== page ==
I was also a big baby wearer. So the wraps and the slings are so helpful to keep your hands free. And they just sleep on you and get the bonding, which is really nice.

Being a mom is my absolute favorite thing. I love it so much. If I could have 50 kids, I would

But I don’t know, you have a baby and they’re just like, “Okay, bye.” And you’re just like, “I’m responsible for this? But I haven’t taken any courses! What do I do?” And you figure it out.

PS: What about tips or advice? I know you have two kids. Was there anything big that changed going from one to two?

JD: You know, the “one is one, two is 10” is actually very, very true. It definitely got a lot crazier and more chaotic with scheduling with two kids. I saw this funny video the other day that was like, before you have kids, you have these grand ideas, like they’re never going to see a screen, they’re never going to touch anything that’s been processed. And then you have a kid and you just have so much empathy for like, we’re all doing the best we can. Your rules sort of bend a little bit here and you find new rules.

Also, with Evie everything I did was like, “Ah, am I doing it right?” And when I had Callum, there was a lot less of that because you just realize that we’re all doing the best we can. That mom guilt sort of starts to ease a little. But it’s definitely always something you’ve got to work with.

PS: I love that. You get such positive feedback from people for being honest about some of the struggles of parenthood and the struggles of motherhood, and also being really open about what you love about it, which is something I love. Because I do think it’s almost scary. You can hear negatives and be like, “Oh my gosh, why does anyone do this?” And you’re very balanced.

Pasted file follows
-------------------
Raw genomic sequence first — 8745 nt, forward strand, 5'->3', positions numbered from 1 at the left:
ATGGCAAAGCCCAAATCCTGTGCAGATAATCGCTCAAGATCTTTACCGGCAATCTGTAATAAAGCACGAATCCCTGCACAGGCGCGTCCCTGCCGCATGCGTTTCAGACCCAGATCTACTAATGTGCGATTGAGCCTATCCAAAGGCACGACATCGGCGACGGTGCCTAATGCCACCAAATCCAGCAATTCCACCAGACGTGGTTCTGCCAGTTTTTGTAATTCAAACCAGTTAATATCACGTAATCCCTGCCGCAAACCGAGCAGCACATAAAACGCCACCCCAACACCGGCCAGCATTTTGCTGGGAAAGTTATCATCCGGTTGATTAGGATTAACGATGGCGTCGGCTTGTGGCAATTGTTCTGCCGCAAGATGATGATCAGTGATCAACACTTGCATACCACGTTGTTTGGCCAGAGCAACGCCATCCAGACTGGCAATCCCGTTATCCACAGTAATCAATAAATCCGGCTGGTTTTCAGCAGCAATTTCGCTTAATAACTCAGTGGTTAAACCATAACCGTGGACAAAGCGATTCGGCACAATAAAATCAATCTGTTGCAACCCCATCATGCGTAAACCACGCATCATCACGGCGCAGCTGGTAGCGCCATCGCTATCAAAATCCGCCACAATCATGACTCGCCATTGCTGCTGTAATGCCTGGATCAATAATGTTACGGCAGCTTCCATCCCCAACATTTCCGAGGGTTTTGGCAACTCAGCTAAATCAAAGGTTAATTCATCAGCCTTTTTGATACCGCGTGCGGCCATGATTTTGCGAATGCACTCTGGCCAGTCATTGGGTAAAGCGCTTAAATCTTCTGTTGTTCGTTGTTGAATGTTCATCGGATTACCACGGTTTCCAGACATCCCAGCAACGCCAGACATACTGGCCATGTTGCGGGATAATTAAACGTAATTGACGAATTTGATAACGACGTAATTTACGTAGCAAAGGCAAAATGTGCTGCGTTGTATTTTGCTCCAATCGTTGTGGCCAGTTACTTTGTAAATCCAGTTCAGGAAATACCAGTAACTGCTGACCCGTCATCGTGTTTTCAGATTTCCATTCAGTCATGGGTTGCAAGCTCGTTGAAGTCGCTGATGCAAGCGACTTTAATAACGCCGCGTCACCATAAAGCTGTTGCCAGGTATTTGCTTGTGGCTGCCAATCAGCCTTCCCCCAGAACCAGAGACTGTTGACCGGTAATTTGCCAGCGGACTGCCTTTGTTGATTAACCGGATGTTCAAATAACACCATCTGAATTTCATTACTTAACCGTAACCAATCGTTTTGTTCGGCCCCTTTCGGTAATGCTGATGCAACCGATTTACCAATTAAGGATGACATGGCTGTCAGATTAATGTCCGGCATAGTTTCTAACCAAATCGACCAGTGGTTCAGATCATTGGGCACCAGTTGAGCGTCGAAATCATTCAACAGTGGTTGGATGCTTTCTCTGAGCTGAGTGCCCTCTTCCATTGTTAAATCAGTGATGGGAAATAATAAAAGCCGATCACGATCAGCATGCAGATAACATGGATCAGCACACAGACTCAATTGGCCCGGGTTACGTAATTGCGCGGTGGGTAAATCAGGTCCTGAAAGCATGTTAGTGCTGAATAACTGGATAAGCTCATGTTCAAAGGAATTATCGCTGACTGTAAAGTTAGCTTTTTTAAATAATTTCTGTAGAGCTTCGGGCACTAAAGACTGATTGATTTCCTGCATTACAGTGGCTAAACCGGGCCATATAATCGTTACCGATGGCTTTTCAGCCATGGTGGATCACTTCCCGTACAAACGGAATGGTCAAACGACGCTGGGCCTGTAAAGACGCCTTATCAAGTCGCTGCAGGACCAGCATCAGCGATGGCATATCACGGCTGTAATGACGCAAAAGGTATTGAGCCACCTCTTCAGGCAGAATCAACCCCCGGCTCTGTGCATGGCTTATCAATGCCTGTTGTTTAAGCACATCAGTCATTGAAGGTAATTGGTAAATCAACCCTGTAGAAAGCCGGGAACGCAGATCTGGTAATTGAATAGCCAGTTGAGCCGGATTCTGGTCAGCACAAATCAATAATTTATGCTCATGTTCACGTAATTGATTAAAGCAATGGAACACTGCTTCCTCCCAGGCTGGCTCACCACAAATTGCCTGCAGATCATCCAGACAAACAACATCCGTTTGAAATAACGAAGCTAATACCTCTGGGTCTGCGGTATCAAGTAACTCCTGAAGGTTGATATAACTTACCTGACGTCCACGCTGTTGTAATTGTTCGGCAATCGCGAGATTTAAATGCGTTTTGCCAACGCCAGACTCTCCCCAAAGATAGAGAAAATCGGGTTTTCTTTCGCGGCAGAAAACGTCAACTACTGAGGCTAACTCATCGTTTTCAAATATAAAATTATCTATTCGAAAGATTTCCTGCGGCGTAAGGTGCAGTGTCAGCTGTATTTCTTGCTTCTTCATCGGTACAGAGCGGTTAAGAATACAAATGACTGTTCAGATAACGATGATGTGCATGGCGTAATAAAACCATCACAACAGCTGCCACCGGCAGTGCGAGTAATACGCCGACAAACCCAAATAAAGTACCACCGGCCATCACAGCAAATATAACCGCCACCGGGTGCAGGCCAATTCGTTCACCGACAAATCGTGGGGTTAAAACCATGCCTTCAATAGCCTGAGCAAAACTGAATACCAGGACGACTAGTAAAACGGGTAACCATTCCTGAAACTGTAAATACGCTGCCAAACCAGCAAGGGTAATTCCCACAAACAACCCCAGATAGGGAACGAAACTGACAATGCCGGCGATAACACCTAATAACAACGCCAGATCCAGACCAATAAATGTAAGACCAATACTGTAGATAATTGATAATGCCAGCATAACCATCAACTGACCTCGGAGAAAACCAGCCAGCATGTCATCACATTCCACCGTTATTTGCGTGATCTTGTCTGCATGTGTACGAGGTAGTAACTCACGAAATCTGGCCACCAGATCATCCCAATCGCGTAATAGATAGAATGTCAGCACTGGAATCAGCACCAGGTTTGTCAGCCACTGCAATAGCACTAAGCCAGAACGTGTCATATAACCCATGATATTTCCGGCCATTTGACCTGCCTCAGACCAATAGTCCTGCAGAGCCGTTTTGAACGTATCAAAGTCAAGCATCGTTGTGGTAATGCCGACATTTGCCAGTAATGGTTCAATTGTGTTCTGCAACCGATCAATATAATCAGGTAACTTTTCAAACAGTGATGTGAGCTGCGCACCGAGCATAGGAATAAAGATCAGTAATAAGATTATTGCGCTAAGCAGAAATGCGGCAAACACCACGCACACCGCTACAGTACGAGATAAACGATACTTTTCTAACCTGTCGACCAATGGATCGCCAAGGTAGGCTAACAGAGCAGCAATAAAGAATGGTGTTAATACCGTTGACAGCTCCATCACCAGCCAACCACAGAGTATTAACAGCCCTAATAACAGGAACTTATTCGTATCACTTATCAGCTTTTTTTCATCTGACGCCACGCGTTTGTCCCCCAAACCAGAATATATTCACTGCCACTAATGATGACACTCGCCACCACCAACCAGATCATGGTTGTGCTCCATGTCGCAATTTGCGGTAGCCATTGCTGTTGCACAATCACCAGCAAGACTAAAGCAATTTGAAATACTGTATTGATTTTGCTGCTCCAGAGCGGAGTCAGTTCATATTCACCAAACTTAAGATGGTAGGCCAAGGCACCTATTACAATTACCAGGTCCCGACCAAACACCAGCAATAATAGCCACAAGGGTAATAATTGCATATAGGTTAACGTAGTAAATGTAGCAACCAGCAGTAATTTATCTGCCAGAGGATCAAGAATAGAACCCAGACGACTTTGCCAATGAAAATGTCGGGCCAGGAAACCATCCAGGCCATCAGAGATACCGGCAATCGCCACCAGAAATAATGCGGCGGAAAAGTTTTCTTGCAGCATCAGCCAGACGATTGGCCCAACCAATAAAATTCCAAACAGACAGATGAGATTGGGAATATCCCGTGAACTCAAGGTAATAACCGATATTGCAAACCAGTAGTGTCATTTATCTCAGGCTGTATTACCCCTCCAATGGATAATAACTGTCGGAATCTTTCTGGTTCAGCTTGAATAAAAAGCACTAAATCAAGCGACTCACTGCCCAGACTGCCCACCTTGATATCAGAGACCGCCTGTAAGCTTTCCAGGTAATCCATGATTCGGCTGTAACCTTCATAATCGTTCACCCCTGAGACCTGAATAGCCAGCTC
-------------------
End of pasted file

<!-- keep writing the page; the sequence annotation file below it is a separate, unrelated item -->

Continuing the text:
JD: You know, I remember when I was having my first with Evie, everyone was like, “You’re never going to sleep and just say goodbye to it for the rest of your life!” And while that is partly true, your normalcy bias changes, and you learn to do these things that were so crazy. Because human beings naturally adjust. So just have faith and it’ll all be okay.

With Evie everything I did was like, “Ah, am I doing it right?” And when I had Callum, there was a lot less of that because you just realize that we’re all doing the best we can.

And being a mom is my absolute favorite thing. I love it so much. If I could have 50 kids, I would; I just love being a mom. Even the hard parts, you know, when you’re exhausted, there’s still nothing like it. There’s nothing that compares to that love, and that unconditional love that I feel; it’s the best. And you get baby snuggles, which is so great.

PS: You know, Easter is coming up, I know you love Easter baskets. For candy-heavy holidays like Easter or Halloween, do you do anything with your kids in terms of managing their sugar intake? Or do you just kind of let it ride?

JD: They eat pretty good for the most part, but I’m also not the mom who’s going to bring carrot sticks to the birthday party and be like, “You can’t have the candy or the cake.” I want them to enjoy and have the chocolate bunny.

Although on Halloween, it’s funny – Evie’s friend started this thing called the Switch Witch, and I started doing it too. They pick like 20 pieces of candy or something, and then they give the rest to the Switch Witch. And the Switch Witch exchanges it for a little something [else]. This year she wanted a Squishmallow, so she got that. We started it when she was little, and she’s really kept with it. But I’m also like – go for it. Eat your candy, you know, enjoy your life.